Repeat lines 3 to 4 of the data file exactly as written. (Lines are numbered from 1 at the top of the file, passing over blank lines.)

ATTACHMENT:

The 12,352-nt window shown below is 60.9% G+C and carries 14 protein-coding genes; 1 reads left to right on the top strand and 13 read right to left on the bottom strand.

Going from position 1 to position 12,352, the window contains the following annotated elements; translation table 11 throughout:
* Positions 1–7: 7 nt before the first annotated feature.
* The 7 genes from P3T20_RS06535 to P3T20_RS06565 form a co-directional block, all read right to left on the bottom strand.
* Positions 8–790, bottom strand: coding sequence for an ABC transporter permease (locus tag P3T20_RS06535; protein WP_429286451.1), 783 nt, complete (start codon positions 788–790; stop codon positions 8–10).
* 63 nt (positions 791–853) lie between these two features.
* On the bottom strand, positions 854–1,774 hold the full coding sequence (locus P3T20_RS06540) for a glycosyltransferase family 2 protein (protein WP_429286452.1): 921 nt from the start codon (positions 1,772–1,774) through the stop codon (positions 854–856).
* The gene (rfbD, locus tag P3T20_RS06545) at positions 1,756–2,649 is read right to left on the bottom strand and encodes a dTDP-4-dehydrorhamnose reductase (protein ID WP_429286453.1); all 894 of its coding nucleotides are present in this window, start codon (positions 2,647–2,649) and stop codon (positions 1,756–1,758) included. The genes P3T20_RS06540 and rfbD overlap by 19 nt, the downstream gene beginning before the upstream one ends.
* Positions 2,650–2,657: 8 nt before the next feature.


* Positions 1–7: 7 nt before the first annotated feature.
* The 7 genes from P3T20_RS06535 to P3T20_RS06565 form a co-directional block, all read right to left on the bottom strand.